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I am diving deeper and deeper in the world of unit testing.

One issue I encountered, and this is where I would like feedback, is when one runs multiple test suites, maybe it is just me but I need to use the parameter --process-isolation for my tests to pass. I can run any of my suites individually without a problem, but running the 6-7 suites I have so far with 180 assertions spread between them fails if I run without --process-isolation. The problem is that using this parameter makes the test run last for 35 mins, versus the usual 2.5 minutes. That's a loooong wait.

The problem is related to using mocked DI containers for specific tests and containers are not properly re-initialised when tests suites are running chained. Static properties set on DI-Container to test for expected failures make the tests in following suite fail. The container has a parameter that can hold contained object in a static var, to return the same instance at every call. A singleton in disguise. And this runs fine on application level, it's just a nuisance for testing.

I could avoid that container parameter and code the application to not use static properties, but avoiding a useful language construct for the sake of a methodology seems like overkill.

Maybe I am doing something wrong (I sure hope so!) but I have the impression if one wants to run tests with the SUT in a clean state for every test, there is no getting around using --process-isolation. This makes testing very time consuming and takes the joy out of it a little bit. I have bypassed the issue somewhat by running suites and tests individually when I am coding, and running the suite in background before major commits.

Is what I am experiencing normal, and is there a way to counter this? How do you testers out there ensure testing time is reasonable? How are statics handled so as to not influence testing?

Any insight appreciated/comment appreciated.

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2 Answers 2

up vote 23 down vote accepted

You have several problems.

The first is process isolation. Normally, it should not be necessary and you only want to use it to find out which specific test is the one that fatally breaks your tests. As you noted yourself, it's awfully slow, which is something you cannot fix. You might want to disable backing up global vars which saves some milliseconds per test, though.

The second problem, which leads to your first problem, is that your code is not testable because static vars are kept during tests - my most-hated singleton problem. You can solve that problem by providing a "cleanup" or "reset" method in your dependency containers. Those will get called from the setUp() method in your main test case class and reset everything to a clean state.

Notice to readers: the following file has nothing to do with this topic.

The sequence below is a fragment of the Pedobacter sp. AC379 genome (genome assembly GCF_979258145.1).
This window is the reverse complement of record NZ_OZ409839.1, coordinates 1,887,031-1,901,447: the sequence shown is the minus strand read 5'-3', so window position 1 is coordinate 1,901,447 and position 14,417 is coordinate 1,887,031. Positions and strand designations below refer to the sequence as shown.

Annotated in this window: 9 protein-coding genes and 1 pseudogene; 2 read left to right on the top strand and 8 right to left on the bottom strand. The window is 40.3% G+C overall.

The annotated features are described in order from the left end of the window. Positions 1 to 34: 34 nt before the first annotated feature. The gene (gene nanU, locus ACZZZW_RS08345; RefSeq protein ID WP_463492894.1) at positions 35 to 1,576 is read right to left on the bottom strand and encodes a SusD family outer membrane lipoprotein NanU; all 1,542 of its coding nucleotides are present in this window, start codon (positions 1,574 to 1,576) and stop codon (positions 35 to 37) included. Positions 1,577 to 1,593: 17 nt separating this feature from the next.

Speed

Regarding the runtime of tests - I recently wrote a blog entry about finding out which tests were too slow. Generally, tests are too slow if you can't run them after saving the file or each commit on your own box. 10 seconds is barely acceptable for me. The more tests you have, the slower will running them be.

If you really have 35 minutes, then split up your tests into sensible groups so that you can run the necessary ones on your own machine - only the tests that test the code you changed. Pyrus, the next-gen PEAR installer, has the nifty feature to automatically detect and run the tests that need to be run, depending on what files you changed. PHPUnit does not have that, but you can emulate that by hand and phpunit --group .. :)

Always take care of mocking web services and databases, or at least running the database with only necessary data for each single test. Waiting 3 seconds for a web services response in a test that's verifying if you can save the user to database is something you never want.

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Very insightful, thanks for the feedback, nice to know there are ways to correct my issues. I aprreciate. –  stefgosselin May 29 '11 at 13:06
1  
I can't really add any more except to stress that solving the problem that blocks running tests in a single process--while seemingly overkill--will make you a much happier tester. Our legacy code makes use of a lot of static variables (painful for testing). Instead of fixing them all at once I wrote simple "setup actions" that perform setup/teardown for every test. It's a shotgun approach that buys us time to test now and come back later with a scalpel to handle each case elegantly. :) –  David Harkness May 29 '11 at 20:19
    
Came here to post a major thumbs up to your blog post. Using the phing task you mentionned there clued me in on the test that was choking. I have taken note of adding a reset method in the container but would of preferred not having test related code with production code. Although this method could easily be stripped out with sed with svn pre-commit hook. Testing time has gone back down to reasonable 96 secs, will optimize DB tests some more by using sqlite this week. –  stefgosselin May 29 '11 at 20:31

A few tricks;

  1. filtering your test cases lfor example if you wanna test onw file, just need to to

    phpunit --filter 'Defult_My_Test'

  2. Removing code coverage in your phpunit.xml file. If you wanna get a code coverage do:

    phpunit --coverage-html ./report reportTest

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